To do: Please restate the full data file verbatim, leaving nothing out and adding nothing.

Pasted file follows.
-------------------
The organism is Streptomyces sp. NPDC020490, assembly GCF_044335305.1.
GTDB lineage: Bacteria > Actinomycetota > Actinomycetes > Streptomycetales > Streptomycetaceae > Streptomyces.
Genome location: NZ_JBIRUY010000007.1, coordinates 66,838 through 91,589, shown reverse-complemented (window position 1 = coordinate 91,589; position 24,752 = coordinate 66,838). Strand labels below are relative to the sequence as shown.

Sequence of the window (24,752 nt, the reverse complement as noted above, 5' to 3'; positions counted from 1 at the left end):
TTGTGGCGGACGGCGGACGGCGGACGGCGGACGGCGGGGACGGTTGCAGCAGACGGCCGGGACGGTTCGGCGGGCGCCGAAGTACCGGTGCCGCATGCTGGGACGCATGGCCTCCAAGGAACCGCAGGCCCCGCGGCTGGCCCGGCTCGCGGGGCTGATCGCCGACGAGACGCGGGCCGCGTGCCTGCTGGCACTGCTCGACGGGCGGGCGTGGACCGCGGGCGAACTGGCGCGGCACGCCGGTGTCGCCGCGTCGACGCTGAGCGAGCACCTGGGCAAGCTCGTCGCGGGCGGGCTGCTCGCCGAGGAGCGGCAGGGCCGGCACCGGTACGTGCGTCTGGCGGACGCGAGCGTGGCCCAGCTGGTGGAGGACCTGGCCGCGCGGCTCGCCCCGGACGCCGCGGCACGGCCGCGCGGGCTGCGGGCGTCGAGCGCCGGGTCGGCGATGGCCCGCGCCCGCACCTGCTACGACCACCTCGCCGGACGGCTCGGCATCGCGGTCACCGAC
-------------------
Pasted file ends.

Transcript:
The organism is Streptomyces sp. NPDC020490, assembly GCF_044335305.1.
GTDB lineage: Bacteria > Actinomycetota > Actinomycetes > Streptomycetales > Streptomycetaceae > Streptomyces.
Genome location: NZ_JBIRUY010000007.1, coordinates 66,838 through 91,589, shown reverse-complemented (window position 1 = coordinate 91,589; position 24,752 = coordinate 66,838). Strand labels below are relative to the sequence as shown.

Sequence of the window (24,752 nt, the reverse complement as noted above, 5' to 3'; positions counted from 1 at the left end):
TTGTGGCGGACGGCGGACGGCGGACGGCGGACGGCGGGGACGGTTGCAGCAGACGGCCGGGACGGTTCGGCGGGCGCCGAAGTACCGGTGCCGCATGCTGGGACGCATGGCCTCCAAGGAACCGCAGGCCCCGCGGCTGGCCCGGCTCGCGGGGCTGATCGCCGACGAGACGCGGGCCGCGTGCCTGCTGGCACTGCTCGACGGGCGGGCGTGGACCGCGGGCGAACTGGCGCGGCACGCCGGTGTCGCCGCGTCGACGCTGAGCGAGCACCTGGGCAAGCTCGTCGCGGGCGGGCTGCTCGCCGAGGAGCGGCAGGGCCGGCACCGGTACGTGCGTCTGGCGGACGCGAGCGTGGCCCAGCTGGTGGAGGACCTGGCCGCGCGGCTCGCCCCGGACGCCGCGGCACGGCCGCGCGGGCTGCGGGCGTCGAGCGCCGGGTCGGCGATGGCCCGCGCCCGCACCTGCTACGACCACCTCGCCGGACGGCTCGGCATCGCGGTCACCGAC